States but also took serious cognizance of their reportage and press. Despite being a part of media
entourages of former prime ministers Mrs. Indira Gandhi and Mr. Rajiv Gandhi, Ishrat Ali sahib’s
credibility remains unblemished by virtue of his sense of responsibility towards his profession, sharp
mind and the ability to hold his own irrespective of the constraints. It is indeed something that as a
journalist his name and character have remained unblemished invariably.
Writings and Books
Journalistic and editorial engagements did not leave much room for Ishrat Ali Sahab to write books.
However, four of his books deserve a mention:

  • Leningrad T’a Samarqand [Leningrad to Samarqand] (Published in 1940 and 1943 from
    Lucknow and Hyderabad respectively)
  • Mumalik e Islamiya ki Siyasat [The Politics of Muslim Nation States] (Published in 1940 from
  • Gandhiji aur Zubaan Ka Masla [Gandhiji and the Predicament of Language] (1980, Uttar
    Pradesh Urdu Academy, Lucknow) – (It is a translation in Urdu of English articles and
    editorials penned by Mahatma Gandhi on the then pervading language question in India)
  • Urdu Sahaafat, Sadaaqat aur Aazaadi e Raae (It is the the Eleventh Abid Husain Memorial
    Lecture he delivered in April 1994 in New Delhi, the lecture was later transcribed as a book
    in the same year)
    In March 1999, monthly urdu magazine ‘Naya Daur’ dedicated a section to the memory of Late
    Wajahat Ali Sandilvi titled ‘Gosha Wajahat Ali Sandilvi’ (Wajahat Ali Sandilvi Section), where
    Ishrat Ali Siddiqui sahib’s article christened “Wajahat, Mera Bhai Mera Yaar” (Wajahat, my
    brother and friend) was published (Page 5). Chaudhary Wajahat Ali Sandlvi (1916-1996), the
    celebrated Urdu writer, humorist and satirist was Ishrat Ali sahib’s cousin and batch mate at
    Christian College in Lucknow. Ishrat Ali Siddiqui’s article started with the couplet:
    “Majnu and I were co-travelers in the sphere of love
    While Majnu left for the desert, I was condemned to the lanes of cities”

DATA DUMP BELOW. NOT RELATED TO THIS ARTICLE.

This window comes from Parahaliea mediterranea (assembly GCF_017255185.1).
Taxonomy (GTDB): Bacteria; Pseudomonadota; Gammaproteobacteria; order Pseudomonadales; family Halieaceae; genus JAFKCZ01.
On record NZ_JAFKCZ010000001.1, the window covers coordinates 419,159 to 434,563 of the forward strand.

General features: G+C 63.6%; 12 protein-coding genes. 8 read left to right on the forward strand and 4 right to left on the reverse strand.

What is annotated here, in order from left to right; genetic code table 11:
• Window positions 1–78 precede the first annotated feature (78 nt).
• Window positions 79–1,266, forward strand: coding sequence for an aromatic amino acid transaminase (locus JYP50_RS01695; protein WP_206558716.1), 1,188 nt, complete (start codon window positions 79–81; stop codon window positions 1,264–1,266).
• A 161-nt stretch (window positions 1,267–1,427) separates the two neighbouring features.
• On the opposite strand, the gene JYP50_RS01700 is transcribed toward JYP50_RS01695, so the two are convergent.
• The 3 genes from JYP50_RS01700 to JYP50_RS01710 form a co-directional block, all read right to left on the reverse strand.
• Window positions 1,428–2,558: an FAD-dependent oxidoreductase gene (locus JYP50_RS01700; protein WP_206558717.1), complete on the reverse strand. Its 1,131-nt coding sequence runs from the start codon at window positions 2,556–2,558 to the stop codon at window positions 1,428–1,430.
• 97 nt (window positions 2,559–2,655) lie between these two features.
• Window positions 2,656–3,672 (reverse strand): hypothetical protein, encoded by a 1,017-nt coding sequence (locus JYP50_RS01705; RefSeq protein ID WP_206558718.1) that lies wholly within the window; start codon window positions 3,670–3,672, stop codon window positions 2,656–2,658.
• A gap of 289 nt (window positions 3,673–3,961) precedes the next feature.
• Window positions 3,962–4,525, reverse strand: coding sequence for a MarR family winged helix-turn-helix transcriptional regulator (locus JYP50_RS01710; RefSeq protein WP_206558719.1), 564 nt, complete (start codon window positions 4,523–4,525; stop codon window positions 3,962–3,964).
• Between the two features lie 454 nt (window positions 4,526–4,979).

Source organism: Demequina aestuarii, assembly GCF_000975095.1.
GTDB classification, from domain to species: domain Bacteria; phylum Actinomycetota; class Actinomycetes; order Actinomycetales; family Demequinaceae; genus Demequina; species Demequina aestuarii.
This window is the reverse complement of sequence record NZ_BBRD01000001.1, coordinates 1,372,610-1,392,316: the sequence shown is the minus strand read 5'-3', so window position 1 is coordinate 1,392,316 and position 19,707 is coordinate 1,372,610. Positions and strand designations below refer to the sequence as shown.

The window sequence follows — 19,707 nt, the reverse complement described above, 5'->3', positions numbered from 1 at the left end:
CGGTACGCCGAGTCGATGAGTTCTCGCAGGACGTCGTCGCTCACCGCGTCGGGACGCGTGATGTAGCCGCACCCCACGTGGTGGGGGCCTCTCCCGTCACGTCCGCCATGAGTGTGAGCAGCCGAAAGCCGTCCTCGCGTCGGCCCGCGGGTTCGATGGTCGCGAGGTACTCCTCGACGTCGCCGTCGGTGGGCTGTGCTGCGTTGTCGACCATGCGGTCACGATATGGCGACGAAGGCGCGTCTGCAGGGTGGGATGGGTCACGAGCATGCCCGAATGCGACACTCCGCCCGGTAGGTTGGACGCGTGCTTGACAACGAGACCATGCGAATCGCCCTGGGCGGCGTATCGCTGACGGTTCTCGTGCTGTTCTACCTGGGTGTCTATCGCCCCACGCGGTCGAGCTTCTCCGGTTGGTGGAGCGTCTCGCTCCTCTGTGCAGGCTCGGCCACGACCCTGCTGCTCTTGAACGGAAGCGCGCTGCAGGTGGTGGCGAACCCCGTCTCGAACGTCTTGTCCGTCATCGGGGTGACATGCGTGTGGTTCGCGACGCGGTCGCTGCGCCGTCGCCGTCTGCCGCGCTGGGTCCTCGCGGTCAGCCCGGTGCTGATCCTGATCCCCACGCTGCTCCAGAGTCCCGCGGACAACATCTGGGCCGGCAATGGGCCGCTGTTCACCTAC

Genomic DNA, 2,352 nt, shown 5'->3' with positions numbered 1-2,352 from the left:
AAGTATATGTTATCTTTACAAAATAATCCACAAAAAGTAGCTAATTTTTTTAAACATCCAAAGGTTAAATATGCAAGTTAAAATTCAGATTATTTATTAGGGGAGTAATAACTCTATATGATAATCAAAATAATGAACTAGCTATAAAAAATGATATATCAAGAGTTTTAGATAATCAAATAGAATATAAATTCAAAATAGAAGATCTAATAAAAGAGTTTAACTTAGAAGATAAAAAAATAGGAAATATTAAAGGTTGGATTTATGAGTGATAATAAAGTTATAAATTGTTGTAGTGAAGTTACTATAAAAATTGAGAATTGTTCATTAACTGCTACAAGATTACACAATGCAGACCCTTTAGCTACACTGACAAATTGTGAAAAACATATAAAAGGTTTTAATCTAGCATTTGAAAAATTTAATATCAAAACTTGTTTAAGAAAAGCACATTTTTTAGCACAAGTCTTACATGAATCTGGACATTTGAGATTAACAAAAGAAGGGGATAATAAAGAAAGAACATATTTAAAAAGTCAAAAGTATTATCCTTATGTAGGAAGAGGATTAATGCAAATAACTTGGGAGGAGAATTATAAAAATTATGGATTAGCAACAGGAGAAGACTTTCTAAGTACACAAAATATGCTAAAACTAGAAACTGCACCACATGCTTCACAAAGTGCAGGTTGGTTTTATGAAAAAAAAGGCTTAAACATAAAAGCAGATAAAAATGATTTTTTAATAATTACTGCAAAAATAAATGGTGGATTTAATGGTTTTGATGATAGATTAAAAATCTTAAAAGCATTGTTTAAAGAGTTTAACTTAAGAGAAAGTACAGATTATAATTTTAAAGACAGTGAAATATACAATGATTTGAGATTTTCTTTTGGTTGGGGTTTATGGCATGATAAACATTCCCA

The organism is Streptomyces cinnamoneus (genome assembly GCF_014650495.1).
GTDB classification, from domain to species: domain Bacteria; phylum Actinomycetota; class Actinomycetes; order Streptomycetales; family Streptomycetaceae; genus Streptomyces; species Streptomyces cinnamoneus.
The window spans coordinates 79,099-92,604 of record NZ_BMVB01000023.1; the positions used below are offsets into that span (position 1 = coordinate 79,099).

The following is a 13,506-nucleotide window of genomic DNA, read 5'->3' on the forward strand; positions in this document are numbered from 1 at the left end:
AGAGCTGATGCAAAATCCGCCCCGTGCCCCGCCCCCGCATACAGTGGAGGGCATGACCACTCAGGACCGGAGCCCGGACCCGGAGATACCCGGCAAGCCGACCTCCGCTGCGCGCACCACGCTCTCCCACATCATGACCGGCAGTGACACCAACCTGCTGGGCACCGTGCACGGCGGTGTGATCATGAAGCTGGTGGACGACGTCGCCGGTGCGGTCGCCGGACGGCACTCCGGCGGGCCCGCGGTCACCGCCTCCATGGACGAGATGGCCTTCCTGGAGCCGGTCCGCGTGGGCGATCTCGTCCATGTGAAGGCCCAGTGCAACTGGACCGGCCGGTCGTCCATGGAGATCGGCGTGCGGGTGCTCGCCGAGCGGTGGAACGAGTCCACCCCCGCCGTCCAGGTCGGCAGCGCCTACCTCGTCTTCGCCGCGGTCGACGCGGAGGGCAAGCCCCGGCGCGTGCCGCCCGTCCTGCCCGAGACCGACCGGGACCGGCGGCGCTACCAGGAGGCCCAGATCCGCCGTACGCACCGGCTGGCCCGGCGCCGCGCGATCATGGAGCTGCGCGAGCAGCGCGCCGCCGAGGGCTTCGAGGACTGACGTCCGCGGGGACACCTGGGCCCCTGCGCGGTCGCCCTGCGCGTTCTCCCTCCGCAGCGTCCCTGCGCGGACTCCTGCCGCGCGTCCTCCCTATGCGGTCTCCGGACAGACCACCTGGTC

He further wrote, “We were members of the same family, I use “were” instead of “are” as my
knowledge of our ancestors was not as vast as Wajahat’s and after graduating from university, I
never got a chance to delve deep into family history. Though Wajahat had a lineage to boast of,
he never misused the power, influence and privilege associated with the family name…”.
This article is a good example of Ishrat Ali Sahib’s ability of articulating profound thoughts in
simple yet appealing words.

Current Engagements
At 85 years of age, Ishrat Ali Siddiqui sahib is as driven and enthusiastic about writing as he always
was. He is currently the Urdu editor at “Rashtriya Samachar Features and Network” and his famous
editorials “Hindustan ka Haal” and “Duniya ka Haal” are printed in various Hindi and Urdu
newspapers managed by the network. Ishrat Ali sahib greatly values time and is disciplined about
time management, perhaps an important reason for his success.

Personal Qualities
Ishrat Ali Siddiqui sahib is a man blessed with the virtues of faith, integrity and empathy. His words,
both written and spoken are not harsh on others but a lighthouse and a source of encouragement
for those seeking the right path. He indeed is a star among Lucconians (an informal term for the
students and alumni of Lucknow Christian College) . May his pen continue to enlighten and guide
and may his star continue to shine.

The next page includes the family tree (shijra) of Janab Ishrat Ali Siddiqui and other prominent
members of the family mentioned in the text.
(It should be noted here that the family tree thus presented is not exhaustive and includes the
lineage of only those mentioned in the article. For instance, only four of Hashmat Ali’s six sons are
included in the chart, similarly only two of Choudhary Ahmed Azim’s six sons find mention so on and
so forth. For those interested in looking into more detailed and exhaustive tree should reach out
over email to